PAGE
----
We’re done with our plugin, but we do have an opportunity for optimization as well as housekeeping. It’s a good practice to walk through your code when you’re done to: re-evaluate look for optimization opportunities do some housekeeping like commenting, formatting, and cleanup and ensuring everything in a file supports the intent of that file. Let’s walk through our Metadata Module together.
WooHoo! You did it! I’m so proud of you. Whew that was a long, long lab. But it was more than just building a reusable meta box module. My intent was to help you learn about: the Reusable Mindset – developing how you think about software, quality, and costs Architecture – developing how you layout your code Advanced programming concepts for filtering, merging, recursively merging and replacing, and remapping of arrays, as well as assigning a callable to a variable and then invoking it. Tell me what you think Now I want to hear from you. What do you think? […]
We have a problem with our architecture. Do you know what it is? We have no way to differentiate and fetch only the keys for a specific component or module. In your work, you’ll likely have multiple modules using the ConfigStore. For example, you may have shortcodes, widgets, meta boxes, and custom post types all loading configurations into the store. How can you get only the configurations for the meta boxes? Right now, you can’t. In this episode, we’ll walk through a refactoring process to provide the means of fetching keys for just that component or module level. You’ll add […]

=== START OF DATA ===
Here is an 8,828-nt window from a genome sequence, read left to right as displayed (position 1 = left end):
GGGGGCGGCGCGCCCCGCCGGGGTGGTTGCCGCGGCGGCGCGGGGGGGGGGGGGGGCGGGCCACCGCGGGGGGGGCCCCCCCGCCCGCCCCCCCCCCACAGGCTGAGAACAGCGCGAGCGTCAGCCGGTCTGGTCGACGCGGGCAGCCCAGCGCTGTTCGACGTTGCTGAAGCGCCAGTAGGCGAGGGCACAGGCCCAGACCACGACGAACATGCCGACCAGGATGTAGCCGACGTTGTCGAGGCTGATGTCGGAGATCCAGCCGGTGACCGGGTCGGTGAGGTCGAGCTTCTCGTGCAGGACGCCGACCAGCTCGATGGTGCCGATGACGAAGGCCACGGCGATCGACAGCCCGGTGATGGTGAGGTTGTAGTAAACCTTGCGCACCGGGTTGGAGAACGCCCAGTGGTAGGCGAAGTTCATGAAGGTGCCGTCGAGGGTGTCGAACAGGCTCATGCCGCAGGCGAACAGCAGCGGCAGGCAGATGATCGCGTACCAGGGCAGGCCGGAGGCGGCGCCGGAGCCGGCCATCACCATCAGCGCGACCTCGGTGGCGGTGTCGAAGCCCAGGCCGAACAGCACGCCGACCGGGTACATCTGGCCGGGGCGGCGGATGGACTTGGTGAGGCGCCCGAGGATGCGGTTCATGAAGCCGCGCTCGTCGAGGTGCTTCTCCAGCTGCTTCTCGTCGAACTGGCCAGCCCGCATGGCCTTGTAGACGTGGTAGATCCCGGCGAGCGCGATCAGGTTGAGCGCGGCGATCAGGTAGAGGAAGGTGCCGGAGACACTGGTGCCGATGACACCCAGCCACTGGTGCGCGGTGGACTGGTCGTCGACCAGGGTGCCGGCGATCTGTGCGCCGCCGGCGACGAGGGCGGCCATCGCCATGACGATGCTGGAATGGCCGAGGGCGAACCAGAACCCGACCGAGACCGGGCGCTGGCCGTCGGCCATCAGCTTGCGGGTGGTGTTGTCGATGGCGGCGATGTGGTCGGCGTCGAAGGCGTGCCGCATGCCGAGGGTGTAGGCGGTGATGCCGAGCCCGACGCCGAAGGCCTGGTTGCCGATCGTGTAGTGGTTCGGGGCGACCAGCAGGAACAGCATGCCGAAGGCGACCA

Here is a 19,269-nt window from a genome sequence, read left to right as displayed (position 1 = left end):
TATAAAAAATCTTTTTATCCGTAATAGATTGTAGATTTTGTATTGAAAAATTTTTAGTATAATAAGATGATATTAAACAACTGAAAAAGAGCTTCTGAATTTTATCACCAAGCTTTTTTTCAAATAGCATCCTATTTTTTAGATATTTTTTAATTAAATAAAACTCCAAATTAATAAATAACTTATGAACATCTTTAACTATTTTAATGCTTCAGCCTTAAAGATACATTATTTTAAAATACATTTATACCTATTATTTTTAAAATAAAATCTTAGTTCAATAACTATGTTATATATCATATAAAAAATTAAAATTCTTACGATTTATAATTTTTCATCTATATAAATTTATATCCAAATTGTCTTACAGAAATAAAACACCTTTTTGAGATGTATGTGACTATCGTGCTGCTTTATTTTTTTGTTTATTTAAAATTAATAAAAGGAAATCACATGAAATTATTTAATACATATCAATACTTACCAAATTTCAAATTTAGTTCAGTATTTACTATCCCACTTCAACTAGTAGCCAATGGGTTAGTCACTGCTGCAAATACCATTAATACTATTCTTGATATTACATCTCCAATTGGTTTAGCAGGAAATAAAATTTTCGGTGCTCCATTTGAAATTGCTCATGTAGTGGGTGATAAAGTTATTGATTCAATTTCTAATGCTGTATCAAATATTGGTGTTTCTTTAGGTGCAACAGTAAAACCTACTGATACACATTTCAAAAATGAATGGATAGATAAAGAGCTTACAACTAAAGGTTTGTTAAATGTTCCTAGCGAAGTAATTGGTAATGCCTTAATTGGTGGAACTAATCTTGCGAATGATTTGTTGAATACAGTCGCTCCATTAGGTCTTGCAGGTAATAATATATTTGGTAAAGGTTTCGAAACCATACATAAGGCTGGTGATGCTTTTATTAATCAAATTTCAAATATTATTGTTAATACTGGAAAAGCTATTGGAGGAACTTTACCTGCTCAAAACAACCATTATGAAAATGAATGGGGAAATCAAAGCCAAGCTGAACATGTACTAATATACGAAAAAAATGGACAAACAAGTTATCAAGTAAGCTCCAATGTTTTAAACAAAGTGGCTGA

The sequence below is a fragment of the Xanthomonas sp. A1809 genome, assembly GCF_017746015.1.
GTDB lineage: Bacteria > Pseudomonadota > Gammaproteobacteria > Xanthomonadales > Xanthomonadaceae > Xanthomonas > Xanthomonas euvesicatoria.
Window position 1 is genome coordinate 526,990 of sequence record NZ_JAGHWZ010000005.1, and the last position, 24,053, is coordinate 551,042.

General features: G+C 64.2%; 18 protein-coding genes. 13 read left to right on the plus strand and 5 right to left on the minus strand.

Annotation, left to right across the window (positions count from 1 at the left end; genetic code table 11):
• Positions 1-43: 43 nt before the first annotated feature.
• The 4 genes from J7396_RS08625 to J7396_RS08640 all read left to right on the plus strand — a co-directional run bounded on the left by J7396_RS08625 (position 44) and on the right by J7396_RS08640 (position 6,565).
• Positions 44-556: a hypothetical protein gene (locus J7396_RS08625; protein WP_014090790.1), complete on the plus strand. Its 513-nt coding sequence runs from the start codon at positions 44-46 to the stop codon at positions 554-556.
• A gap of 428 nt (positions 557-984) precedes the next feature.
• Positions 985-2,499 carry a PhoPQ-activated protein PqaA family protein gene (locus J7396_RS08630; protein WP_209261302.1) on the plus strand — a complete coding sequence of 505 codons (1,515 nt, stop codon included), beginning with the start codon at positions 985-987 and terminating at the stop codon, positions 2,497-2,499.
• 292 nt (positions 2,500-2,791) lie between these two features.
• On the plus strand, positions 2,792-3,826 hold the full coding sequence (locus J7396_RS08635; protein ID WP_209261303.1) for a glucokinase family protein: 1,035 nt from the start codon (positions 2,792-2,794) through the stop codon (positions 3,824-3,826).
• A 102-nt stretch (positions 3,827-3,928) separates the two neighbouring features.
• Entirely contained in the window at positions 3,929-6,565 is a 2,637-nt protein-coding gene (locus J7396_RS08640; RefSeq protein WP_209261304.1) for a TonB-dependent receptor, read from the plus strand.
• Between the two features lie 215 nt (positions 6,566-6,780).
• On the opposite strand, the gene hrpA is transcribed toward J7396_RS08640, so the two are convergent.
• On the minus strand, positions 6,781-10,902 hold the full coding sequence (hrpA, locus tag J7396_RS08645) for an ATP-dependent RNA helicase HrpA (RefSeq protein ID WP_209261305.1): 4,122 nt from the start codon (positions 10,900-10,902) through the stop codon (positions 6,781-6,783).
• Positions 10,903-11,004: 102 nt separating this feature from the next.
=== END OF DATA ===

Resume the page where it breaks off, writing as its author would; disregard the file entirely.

We have a structural error in our configuration models. Oh bummer. Did you notice it? In this episode, let’s fix all 3 files before we move onto the Configuration Store.
We’ve completed our meta box configuration model. Now, let’s take that model and load up our 2 custom implementations. You’ll want to store each configuration file into the config folder. If the plugin was doing more than a meta box, then you’d put the configs into config/meta-box folder. Resources intval sanitize_text_field
In the last episode, I challenged you to complete the render parameters yourself. In this episode, we’ll walk through how I solved it. We’ll fill out the custom fields in our Configuration Model. Plus, we’ll refactor our render function for our new generic, configuration business logic.
Let’s layout the basic architecture of the configs, config store, and metadata. Work along with me in the video to get your plugin architecture setup and ready for the remaining parts of this lab.
Let’s improve the render function, as we have too much going on in that function. We’ll abstract away the task of fetching the metadata from the database for our custom fields’ values. Why? Our render function’s job is to render the view. It needs the values, but does not need to know how to do it. Rather, just gimme the values for the custom fields. We’ll also add a WordPress filter event to extend our meta data, allowing an external process to filter the values, do some processing, or just run before we render out to the browser.
Our current save function is not reusable. As we’ve done with the register and render functions, we need to remove the implementation and allow the saving process to accept a configuration and then process it. Let’s rethink our save function, split up the different parts, and prepare for how to refactor it.
If we run our code as it is right now, the meta boxes did not appear. Why? Because we only configured what was different in the Portfolio and Subtitle configuration models. We need to merge each of those with the default configuration parameters. Let’s do that in this episode. You’ll be using the PHP function array_replace_recursive to merge all levels within our multidimensional arrays. When you get done with this episode, both custom meta boxes will now render for a post. WooHoo!! Pat yourself on the back, as you did a lot of work to get to this point. Keep […]